GARDNER — The path to citizenship is being hotly debated around the nation, with some presidential candidates swearing to build walls against illegal immigrants, while others promise not to deport children brought here illegally.
On Wednesday, at their naturalization ceremony, some of America’s newest citizens weighed in on the issue, and their feelings were mixed.
Leominster resident Ana Medina, who was brought to the United States as a 5-year-old, sympathizes with undocumented residents.
“It’s difficult to deal with on a day-to-day basis,” she said. “When I didn’t have papers, I would go places and people would look at me strangely. It was hard. So I do feel for (illegal immigrants).”
Belgris Martinez, of Lawrence, agreed.
“Everybody is just trying to survive, to make themselves a better life,” Martinez said.
She and 280 other immigrants to the United States were naturalized Wednesday afternoon during a ceremony at Mount Wachusett Community College. Some of the new American citizens were more skeptical of illegal immigration than Medina and Martinez.
Tewksbury resident Magda Nascimento, 39, said the immigration issue is “complicated.”
“There’s a lot of people that want to be here and to have a better life, and the law won’t let them,” Nascimento said. “But of course, we have to protect the U.S. Every situation is different, but as far as I know, there are ways to get here legally if you really want to.”
So, how hard is it to become a citizen?
Atar Kishon, 25, of Gardner, said the citizenship process was “a lot faster than I thought it would be.”
But Kishon’s sister was deported last year, and she has a great deal of sympathy for illegal immigrants.
“People that are here illegally, it’s not because they want to be here illegally,” she said. “It’s not due to unwillingness.”
Kishon said people like her sister may struggle to find legitimate immigration lawyers, and also may not have the time or money to invest in the naturalization process.
Others said the process was lengthy, but didn’t feel it was overly complicated or confusing.
“It’s a lot of papers, but it was very straightforward to me,” said Nascimento.
Martinez, 20, said the hardest part was the wait after she finished her application.
“I had a long wait,” she explained. “Seven months before my naturalization ceremony.”
Medina said she also waited more than six months.
“It would be nice if (the immigration office) would communicate more with (applicants),” she said. “It was a long process, but I’m here.”
Luis Chaves, director of the Lawrence field office for U.S. Citizenship and Immigration Services, told the new Americans to celebrate their diversity.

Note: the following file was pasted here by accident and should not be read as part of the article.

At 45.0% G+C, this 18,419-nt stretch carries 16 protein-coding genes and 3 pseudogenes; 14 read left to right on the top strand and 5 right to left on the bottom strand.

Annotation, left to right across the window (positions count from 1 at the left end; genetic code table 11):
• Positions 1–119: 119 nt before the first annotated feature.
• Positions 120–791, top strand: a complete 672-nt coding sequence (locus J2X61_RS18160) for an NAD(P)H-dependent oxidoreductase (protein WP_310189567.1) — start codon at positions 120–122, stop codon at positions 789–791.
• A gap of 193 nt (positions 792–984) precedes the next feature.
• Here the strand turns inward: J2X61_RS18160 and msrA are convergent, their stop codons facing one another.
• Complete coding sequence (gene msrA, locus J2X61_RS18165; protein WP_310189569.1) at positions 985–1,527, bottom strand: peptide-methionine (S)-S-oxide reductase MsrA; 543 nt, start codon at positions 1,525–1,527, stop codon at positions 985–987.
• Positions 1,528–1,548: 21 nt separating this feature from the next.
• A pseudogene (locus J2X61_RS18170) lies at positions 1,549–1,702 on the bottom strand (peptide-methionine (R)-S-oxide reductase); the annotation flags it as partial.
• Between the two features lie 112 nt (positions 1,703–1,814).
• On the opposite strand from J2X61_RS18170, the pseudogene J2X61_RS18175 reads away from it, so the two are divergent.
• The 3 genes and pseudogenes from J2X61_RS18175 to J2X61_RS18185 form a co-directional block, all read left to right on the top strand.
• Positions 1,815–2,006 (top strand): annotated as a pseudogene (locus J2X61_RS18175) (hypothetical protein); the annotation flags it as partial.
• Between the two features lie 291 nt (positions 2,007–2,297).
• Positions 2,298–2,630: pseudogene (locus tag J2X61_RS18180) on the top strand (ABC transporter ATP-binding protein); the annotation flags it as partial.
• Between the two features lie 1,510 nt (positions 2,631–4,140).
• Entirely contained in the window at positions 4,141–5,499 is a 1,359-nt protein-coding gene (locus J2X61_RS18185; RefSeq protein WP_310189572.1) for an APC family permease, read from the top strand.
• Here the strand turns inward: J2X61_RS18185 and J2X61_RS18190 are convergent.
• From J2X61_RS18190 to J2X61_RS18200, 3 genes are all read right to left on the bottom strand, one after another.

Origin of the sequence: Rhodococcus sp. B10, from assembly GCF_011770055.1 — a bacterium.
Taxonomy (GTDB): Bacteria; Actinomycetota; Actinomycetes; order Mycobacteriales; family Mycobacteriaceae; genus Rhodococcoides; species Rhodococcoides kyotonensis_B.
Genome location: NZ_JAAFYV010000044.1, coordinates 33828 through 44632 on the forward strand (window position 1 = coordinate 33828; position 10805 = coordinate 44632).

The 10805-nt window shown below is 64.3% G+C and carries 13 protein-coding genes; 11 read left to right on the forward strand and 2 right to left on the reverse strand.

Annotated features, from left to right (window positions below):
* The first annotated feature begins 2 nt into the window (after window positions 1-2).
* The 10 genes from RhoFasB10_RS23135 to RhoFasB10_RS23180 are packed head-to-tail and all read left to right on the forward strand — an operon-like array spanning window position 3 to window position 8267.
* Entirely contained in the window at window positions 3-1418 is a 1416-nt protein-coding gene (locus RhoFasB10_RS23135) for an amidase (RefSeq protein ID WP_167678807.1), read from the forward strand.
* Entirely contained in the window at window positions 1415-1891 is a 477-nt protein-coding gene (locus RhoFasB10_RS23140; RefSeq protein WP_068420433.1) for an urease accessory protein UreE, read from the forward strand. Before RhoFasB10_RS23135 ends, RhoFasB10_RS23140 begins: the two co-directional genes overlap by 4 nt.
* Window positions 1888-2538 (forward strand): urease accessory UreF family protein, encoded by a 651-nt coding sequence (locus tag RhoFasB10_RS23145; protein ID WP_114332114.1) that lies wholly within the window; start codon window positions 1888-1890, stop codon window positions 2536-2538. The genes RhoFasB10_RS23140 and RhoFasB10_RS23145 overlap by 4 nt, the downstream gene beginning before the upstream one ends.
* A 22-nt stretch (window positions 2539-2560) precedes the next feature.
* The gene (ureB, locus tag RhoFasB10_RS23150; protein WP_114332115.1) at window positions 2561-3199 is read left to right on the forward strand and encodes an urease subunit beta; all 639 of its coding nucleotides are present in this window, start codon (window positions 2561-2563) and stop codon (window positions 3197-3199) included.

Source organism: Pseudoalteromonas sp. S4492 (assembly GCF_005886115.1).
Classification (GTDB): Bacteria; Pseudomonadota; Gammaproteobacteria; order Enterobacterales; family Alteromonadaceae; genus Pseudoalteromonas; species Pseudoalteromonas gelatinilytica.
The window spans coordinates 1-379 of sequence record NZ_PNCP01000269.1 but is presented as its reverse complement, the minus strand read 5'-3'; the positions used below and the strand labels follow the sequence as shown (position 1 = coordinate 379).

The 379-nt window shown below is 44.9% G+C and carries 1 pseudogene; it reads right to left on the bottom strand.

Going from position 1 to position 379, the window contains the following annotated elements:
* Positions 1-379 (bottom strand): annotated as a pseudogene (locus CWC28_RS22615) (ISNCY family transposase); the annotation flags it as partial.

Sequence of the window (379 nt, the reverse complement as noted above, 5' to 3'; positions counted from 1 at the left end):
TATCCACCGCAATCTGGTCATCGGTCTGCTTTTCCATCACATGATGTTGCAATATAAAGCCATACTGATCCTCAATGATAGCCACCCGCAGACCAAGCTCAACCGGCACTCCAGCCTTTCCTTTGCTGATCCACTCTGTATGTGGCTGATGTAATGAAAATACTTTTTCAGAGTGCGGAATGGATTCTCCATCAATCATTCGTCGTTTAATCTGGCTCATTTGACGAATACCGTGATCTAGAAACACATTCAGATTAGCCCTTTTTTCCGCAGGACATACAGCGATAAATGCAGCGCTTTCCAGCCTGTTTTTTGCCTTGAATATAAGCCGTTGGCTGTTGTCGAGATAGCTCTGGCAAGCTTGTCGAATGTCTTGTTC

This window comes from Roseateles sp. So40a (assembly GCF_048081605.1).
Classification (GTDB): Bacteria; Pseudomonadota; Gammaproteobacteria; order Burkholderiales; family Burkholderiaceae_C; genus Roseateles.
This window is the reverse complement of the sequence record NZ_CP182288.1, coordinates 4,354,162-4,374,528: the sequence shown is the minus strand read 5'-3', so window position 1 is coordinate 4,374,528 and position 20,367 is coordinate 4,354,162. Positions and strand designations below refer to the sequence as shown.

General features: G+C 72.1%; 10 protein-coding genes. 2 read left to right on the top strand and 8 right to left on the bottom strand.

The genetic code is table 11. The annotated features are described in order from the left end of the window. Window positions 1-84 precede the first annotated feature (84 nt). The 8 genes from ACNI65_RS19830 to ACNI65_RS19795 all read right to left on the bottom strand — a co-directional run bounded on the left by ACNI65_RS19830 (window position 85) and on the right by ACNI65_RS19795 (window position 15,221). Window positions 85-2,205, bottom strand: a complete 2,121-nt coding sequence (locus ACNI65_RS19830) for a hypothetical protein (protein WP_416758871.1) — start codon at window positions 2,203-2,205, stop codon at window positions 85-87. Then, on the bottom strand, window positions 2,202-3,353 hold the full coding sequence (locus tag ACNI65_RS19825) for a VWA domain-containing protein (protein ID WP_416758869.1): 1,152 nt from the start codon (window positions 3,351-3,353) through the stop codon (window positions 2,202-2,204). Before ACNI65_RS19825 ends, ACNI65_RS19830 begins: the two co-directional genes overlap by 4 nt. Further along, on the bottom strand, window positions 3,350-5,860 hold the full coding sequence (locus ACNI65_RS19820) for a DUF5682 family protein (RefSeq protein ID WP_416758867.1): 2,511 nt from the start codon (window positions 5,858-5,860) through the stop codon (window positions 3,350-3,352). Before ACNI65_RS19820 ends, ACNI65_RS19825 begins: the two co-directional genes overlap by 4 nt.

“We’re all from different countries, cultures and backgrounds,” he said, “and that’s what makes this country great.”
Judge David Hennessey, the U.S. District Court judge who naturalized the group, added, “we all now share a common bond” as citizens.
“I urge each of you to participate in what is now your democracy, your government,” Hennessey said.
Mount Wachusett Community College President Daniel Asquino and Gardner Mayor Mark Hawke had similar messages.
“Always be proud of your heritage, but be proud of being a citizen of the U.S.,” Hawke said. “Stay involved, be an active citizen.”
They, and Chaves, urged the naturalized citizens to vote.
“You could have a say in who is the next president of the United States,” Chaves told them. “Don’t waste that power.”
Many of the new citizens registered to vote during the naturalization ceremony, and said they do plan to exercise their new right.
Now that she’s a citizen, Martinez said, she will start looking into the presidential candidates.
So far, she only knows one thing: “I don’t want to vote for Trump.”
The man who plans to bill Mexico for a border wall, and wants to bar any Muslims from entering the United States, was not popular among recent immigrants.
“I will be ashamed if he becomes president,” Nascimento said. “I’m not sure who I’m voting for, but I’m happy that I can vote now, to vote against him.”
Kishon said Trump has some strengths he could bring to the presidency, specifically economic strengths, but “I don’t think someone against immigration should be a leader of anything governing immigration.”
Medina said she may vote in future elections, but would never vote for someone like Trump.
“I’ve never been for dictators,” she said. “I’m for democracy.”
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Anna Burgess, Sentinel & Enterprise, March 17, 2016